Making pasta shells and tubes is never quite as easy as it looks when Vincenzo is doing it. We had a few reruns of rolling and shaping the dough until some presentable pasta was accomplished.

We all agreed that Vincenzo’s ravioli stuffed with spinach and Parmesan was divine. The pasta just melted in your mouth. Enjoyed as always with a glass of Sicilian red wine.

With all that talk of pasta, here is one of my favourite pasta recipes to share with you.

Pasta with Pistachio and Prawns

Pasta-pistachio-prawns-rszPistachio Pesto Ingredients

Makes 3/4 cup of pesto

  • 150g pistachio nuts
  • 50g blanched almonds
  • 1/4 cup parsley leaves, firmly packed
  • 1 clove garlic
  • 1/2 cup olive oil
  • Salt

Dish Ingredients

  • 1/4 cup olive oil
  • 1 clove garlic
  • 300g fresh green prawns, peeled and cleaned and chopped into
  • 4 tomatoes, peeled and seeded, diced
  • 1/2 cup white wine
  • Black pepper
  • 1/4 cup chopped pistachio nuts extra

Recipe Steps

  1. Bring a large pot of salted water onto boil. Score the base of the tomatoes and plunge them into the water for 30 seconds or until the skin starts to peel away from the base.
  2. Remove the tomatoes and place them into cold water. Peel off the skin and remove the seeds. Dice the flesh and set aside.
  3. To make the pesto, blend the nuts together in a food processor with the garlic and parsley for that flash of green and slowly add in the oil until the desired consistency is reached. The pesto should not be too runny nor too dry. Season with salt and set aside.
  4. Put the pasta in to boil as directed on the pack, when draining the pasta reserve about 1 cup of the pasta water.
  5. Heat the olive oil in a heavy based fry pan and add in the garlic, fry the garlic for a couple of minutes and then remove it as we want only the flavour of the garlic.
  6. Add the prawns and fry for 30 seconds on each side without moving them around too much. You may need to fry them in batches to avoid them stewing. This should be a very quick sauce so that the prawns don’t overcook.
  7. Add in the diced tomatoes and the white wine and simmer for 30 seconds, stir in a good 4 tablespoons of the pesto and add in a little of the pasta water to create a sauce, season with cracked pepper and toss in the drained pasta to cover.
  8. Serve with extra pistachio nuts.

Want an authentic cooking experience in Sicily?

Travel, cook, eat and explore beautiful Sicily with Australian Chef and TV presenter Dominique Rizzo. See when her next tour departs.



serves 2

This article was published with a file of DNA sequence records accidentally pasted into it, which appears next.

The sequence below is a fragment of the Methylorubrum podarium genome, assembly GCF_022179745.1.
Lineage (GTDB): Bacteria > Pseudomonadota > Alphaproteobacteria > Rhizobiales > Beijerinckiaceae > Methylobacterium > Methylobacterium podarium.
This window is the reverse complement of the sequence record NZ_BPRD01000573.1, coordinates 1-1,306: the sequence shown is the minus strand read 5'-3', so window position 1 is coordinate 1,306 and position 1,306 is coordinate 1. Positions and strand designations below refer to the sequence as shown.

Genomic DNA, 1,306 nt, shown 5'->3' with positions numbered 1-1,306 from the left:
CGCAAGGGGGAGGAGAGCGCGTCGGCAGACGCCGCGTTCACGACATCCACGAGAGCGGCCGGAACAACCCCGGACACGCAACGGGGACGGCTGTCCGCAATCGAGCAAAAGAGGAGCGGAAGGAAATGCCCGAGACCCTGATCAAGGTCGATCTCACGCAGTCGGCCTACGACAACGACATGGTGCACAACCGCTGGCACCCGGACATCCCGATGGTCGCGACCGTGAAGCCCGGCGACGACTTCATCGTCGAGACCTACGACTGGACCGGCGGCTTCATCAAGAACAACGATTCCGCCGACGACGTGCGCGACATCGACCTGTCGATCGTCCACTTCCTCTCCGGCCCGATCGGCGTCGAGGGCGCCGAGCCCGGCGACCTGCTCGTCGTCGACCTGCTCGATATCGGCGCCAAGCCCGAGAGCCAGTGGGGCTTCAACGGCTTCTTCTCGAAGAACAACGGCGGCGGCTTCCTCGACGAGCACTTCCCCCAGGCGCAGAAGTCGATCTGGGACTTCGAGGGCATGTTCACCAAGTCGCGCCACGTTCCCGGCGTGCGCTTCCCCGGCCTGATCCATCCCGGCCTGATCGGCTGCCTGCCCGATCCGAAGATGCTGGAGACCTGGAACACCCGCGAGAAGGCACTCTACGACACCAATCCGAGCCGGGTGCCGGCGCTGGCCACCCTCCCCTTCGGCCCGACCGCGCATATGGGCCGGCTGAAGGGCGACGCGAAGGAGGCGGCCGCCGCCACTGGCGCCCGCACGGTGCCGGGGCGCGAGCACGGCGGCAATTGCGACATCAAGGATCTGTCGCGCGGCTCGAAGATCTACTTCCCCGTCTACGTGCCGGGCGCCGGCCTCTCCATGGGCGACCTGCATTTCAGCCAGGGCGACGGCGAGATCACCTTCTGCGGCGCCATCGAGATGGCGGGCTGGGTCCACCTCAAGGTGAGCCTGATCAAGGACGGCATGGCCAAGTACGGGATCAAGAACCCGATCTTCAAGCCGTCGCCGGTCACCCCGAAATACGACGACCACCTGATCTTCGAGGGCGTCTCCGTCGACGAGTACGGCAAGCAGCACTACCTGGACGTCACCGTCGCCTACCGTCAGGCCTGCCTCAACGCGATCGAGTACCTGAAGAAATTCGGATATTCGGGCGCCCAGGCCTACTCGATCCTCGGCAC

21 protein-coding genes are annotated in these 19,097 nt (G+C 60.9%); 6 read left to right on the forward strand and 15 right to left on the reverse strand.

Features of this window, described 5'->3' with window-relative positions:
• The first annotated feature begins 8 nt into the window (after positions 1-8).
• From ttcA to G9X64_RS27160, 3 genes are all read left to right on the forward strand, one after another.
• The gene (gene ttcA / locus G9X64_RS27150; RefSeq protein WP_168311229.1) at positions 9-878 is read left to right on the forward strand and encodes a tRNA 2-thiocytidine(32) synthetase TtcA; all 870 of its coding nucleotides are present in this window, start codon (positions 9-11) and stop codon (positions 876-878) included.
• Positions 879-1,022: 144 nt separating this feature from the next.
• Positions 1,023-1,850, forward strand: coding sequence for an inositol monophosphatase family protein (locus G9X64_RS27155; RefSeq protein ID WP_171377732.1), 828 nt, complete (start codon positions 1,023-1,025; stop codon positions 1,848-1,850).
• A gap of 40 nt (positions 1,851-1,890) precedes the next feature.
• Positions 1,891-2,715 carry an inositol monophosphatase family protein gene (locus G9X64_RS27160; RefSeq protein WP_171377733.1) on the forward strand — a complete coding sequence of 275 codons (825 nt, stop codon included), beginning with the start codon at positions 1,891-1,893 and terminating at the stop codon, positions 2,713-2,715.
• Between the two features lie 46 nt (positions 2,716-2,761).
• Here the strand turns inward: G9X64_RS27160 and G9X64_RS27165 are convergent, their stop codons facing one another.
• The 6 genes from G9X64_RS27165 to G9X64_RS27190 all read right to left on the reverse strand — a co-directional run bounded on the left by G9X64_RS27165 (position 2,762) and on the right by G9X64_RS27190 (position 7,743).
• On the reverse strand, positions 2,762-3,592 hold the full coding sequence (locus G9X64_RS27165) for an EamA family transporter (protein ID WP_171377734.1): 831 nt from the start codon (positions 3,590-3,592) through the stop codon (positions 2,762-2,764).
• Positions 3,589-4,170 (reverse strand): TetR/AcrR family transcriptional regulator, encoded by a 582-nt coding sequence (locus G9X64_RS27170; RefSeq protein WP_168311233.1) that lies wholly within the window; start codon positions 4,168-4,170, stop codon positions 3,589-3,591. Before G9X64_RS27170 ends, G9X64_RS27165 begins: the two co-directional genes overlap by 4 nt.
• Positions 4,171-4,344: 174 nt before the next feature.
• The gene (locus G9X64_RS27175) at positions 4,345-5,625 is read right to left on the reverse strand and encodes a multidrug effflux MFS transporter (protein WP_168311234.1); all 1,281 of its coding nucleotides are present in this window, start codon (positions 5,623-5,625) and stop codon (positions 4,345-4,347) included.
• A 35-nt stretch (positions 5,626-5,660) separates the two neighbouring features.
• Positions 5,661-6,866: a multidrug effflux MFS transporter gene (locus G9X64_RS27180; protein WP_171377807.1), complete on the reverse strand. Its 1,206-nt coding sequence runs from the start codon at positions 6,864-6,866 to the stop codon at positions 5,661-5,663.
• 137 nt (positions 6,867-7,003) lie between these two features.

Preparation Time 10 minutes
Cooking time 15 minutes

1 tablespoon olive oil
½ brown onion, diced
1 clove garlic, minced
Sprig of rosemary or a good pinch of dried
250g beef sausages coarsely chopped ( choose lean sausages)
2 cups of chicken stock
400g tin of cannellini beans, drained and rinsed
1 x 400g tin of diced tomatoes with herbs
150g baby spinach leaves

Heat the oil in a heavy based saucepan and sweat off the onion, rosemary and garlic until softened. Add in the chopped sausages and cook for a further 4 minutes until the sausages start to brown. Pour in the chicken stock, cannellini beans and the diced tomatoes and stir. Reduce the heat and simmer for 15 minutes. Season with salt and pepper and add in the baby spinach just before serving.



Bruschetta with Parsley & Caper Salad
Makes 1 cup

This is a tasty filling that can be used as a dip, pate or stuffed under the skin of chicken before roasting for a bit of a twist. This also makes a great accompaniment to fish, lamb or beef when baking or barbecuing. Why not make up a batch and keep it in the fridge. The tomato and mint salsa is perfect for a bruschetta topping teamed with diced bocconcini or fresh mozzarella, feta or ricotta. The salsa is also perfect served on cooked pasta with shaved parmesan for a simple pasta sauce.

1 cup parsley leaves, chopped finely
8 tablespoon capers in brine, drained and chopped
½ tablespoon fresh tarragon leaves, chopped
1 large hard-boiled egg, chopped finely
Salt and pepper
2 tablespoon virgin olive oil
2 large ripe tomatoes, deseeded and chopped
Small handful of mint leaves
2 tablespoon extra virgin olive oil
Salt and pepper
Crusty bread sliced and toasted

Combine the chopped parsley, capers and the boiled egg season with salt and pepper and drizzle with olive oil, set aside this aside. You can keep is in the fridge for up to three days.